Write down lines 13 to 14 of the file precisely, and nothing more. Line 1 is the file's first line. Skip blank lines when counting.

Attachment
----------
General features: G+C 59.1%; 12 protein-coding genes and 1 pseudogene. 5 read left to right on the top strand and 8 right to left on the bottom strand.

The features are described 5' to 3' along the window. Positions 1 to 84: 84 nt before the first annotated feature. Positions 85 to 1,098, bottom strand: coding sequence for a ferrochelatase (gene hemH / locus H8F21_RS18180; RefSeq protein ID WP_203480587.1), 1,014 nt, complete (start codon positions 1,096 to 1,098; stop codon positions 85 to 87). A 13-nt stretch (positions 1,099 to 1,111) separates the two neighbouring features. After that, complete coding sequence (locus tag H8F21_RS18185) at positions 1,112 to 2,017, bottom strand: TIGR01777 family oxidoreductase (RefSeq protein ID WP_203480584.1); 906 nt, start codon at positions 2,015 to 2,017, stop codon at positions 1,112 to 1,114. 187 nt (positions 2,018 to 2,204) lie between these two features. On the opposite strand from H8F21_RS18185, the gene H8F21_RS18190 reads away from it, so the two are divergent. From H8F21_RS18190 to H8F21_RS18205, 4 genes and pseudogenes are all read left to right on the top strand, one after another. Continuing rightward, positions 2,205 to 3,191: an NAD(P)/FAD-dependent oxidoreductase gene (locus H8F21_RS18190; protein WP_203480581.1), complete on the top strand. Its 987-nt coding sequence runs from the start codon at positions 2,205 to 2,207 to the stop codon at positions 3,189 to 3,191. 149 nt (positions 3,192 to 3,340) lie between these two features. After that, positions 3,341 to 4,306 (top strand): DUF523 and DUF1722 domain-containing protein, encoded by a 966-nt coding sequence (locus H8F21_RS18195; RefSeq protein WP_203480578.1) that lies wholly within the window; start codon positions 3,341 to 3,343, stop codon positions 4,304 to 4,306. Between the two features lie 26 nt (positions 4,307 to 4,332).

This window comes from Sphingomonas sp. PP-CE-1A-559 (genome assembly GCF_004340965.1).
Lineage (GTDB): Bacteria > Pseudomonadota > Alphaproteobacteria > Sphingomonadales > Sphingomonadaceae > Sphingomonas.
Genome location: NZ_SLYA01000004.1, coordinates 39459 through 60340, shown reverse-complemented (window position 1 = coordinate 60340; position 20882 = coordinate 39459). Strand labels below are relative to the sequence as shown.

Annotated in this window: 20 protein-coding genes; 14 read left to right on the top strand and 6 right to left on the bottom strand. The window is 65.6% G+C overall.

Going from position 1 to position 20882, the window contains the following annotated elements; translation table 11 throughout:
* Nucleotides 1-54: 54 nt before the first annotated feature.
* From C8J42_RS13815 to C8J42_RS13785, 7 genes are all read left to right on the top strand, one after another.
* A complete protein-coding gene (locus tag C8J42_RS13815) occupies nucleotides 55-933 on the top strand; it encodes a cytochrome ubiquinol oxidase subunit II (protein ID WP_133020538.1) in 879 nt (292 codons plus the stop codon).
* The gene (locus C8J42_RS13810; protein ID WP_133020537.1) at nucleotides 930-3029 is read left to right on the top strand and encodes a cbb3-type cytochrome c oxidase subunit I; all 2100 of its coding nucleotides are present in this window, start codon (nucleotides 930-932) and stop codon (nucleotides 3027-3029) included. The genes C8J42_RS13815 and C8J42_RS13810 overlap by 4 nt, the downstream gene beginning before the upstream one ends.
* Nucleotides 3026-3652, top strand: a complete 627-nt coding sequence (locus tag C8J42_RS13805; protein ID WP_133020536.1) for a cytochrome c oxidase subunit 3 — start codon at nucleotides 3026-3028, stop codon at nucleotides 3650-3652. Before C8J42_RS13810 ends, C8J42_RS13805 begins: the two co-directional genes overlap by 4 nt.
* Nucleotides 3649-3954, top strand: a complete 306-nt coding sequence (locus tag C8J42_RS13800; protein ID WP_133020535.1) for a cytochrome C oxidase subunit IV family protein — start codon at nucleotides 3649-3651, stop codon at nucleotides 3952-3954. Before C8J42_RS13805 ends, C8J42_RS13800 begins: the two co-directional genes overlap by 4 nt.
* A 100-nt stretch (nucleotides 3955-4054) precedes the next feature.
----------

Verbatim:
* Nucleotides 3649-3954, top strand: a complete 306-nt coding sequence (locus tag C8J42_RS13800; protein ID WP_133020535.1) for a cytochrome C oxidase subunit IV family protein — start codon at nucleotides 3649-3651, stop codon at nucleotides 3952-3954. Before C8J42_RS13805 ends, C8J42_RS13800 begins: the two co-directional genes overlap by 4 nt.
* A 100-nt stretch (nucleotides 3955-4054) precedes the next feature.